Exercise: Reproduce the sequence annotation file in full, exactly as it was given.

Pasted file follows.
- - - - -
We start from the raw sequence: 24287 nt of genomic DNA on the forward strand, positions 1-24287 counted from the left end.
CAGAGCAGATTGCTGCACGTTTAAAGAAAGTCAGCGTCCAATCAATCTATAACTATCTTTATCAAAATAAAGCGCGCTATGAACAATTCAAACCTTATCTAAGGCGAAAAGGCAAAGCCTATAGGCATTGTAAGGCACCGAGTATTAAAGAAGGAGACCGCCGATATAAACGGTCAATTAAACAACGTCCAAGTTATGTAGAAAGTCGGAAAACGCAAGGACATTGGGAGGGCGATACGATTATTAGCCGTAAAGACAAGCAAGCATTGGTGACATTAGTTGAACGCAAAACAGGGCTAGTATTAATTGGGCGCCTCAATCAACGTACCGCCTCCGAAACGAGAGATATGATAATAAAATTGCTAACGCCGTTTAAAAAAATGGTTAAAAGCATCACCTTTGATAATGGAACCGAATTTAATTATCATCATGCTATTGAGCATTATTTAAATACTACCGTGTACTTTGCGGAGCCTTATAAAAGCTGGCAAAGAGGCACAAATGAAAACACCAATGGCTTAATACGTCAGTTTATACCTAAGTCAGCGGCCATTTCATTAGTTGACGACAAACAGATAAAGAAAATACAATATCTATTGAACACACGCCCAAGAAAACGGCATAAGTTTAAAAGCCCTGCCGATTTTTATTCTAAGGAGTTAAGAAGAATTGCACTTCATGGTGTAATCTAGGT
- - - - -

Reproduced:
We start from the raw sequence: 24287 nt of genomic DNA on the forward strand, positions 1-24287 counted from the left end.
CAGAGCAGATTGCTGCACGTTTAAAGAAAGTCAGCGTCCAATCAATCTATAACTATCTTTATCAAAATAAAGCGCGCTATGAACAATTCAAACCTTATCTAAGGCGAAAAGGCAAAGCCTATAGGCATTGTAAGGCACCGAGTATTAAAGAAGGAGACCGCCGATATAAACGGTCAATTAAACAACGTCCAAGTTATGTAGAAAGTCGGAAAACGCAAGGACATTGGGAGGGCGATACGATTATTAGCCGTAAAGACAAGCAAGCATTGGTGACATTAGTTGAACGCAAAACAGGGCTAGTATTAATTGGGCGCCTCAATCAACGTACCGCCTCCGAAACGAGAGATATGATAATAAAATTGCTAACGCCGTTTAAAAAAATGGTTAAAAGCATCACCTTTGATAATGGAACCGAATTTAATTATCATCATGCTATTGAGCATTATTTAAATACTACCGTGTACTTTGCGGAGCCTTATAAAAGCTGGCAAAGAGGCACAAATGAAAACACCAATGGCTTAATACGTCAGTTTATACCTAAGTCAGCGGCCATTTCATTAGTTGACGACAAACAGATAAAGAAAATACAATATCTATTGAACACACGCCCAAGAAAACGGCATAAGTTTAAAAGCCCTGCCGATTTTTATTCTAAGGAGTTAAGAAGAATTGCACTTCATGGTGTAATCTAGGT